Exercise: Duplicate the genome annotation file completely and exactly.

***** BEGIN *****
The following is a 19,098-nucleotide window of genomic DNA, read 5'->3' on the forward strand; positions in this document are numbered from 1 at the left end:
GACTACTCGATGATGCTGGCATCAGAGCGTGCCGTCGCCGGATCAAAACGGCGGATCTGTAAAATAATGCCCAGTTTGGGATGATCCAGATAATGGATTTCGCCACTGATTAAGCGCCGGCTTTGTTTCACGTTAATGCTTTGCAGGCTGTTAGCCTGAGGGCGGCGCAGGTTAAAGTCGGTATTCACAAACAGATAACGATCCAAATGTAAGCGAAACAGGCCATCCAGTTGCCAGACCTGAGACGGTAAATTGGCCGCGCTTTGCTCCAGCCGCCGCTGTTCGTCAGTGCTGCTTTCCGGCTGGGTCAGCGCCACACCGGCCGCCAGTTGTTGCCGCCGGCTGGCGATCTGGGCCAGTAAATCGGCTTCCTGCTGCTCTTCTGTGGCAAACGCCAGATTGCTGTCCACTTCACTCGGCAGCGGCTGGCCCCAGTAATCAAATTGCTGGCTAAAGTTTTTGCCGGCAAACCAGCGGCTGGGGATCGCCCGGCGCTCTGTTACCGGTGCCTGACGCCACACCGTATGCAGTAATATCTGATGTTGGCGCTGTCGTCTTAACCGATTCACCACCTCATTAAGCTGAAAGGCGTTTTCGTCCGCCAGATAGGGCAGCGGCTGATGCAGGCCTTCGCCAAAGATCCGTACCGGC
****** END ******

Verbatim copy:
The following is a 19,098-nucleotide window of genomic DNA, read 5'->3' on the forward strand; positions in this document are numbered from 1 at the left end:
GACTACTCGATGATGCTGGCATCAGAGCGTGCCGTCGCCGGATCAAAACGGCGGATCTGTAAAATAATGCCCAGTTTGGGATGATCCAGATAATGGATTTCGCCACTGATTAAGCGCCGGCTTTGTTTCACGTTAATGCTTTGCAGGCTGTTAGCCTGAGGGCGGCGCAGGTTAAAGTCGGTATTCACAAACAGATAACGATCCAAATGTAAGCGAAACAGGCCATCCAGTTGCCAGACCTGAGACGGTAAATTGGCCGCGCTTTGCTCCAGCCGCCGCTGTTCGTCAGTGCTGCTTTCCGGCTGGGTCAGCGCCACACCGGCCGCCAGTTGTTGCCGCCGGCTGGCGATCTGGGCCAGTAAATCGGCTTCCTGCTGCTCTTCTGTGGCAAACGCCAGATTGCTGTCCACTTCACTCGGCAGCGGCTGGCCCCAGTAATCAAATTGCTGGCTAAAGTTTTTGCCGGCAAACCAGCGGCTGGGGATCGCCCGGCGCTCTGTTACCGGTGCCTGACGCCACACCGTATGCAGTAATATCTGATGTTGGCGCTGTCGTCTTAACCGATTCACCACCTCATTAAGCTGAAAGGCGTTTTCGTCCGCCAGATAGGGCAGCGGCTGATGCAGGCCTTCGCCAAAGATCCGTACCGGC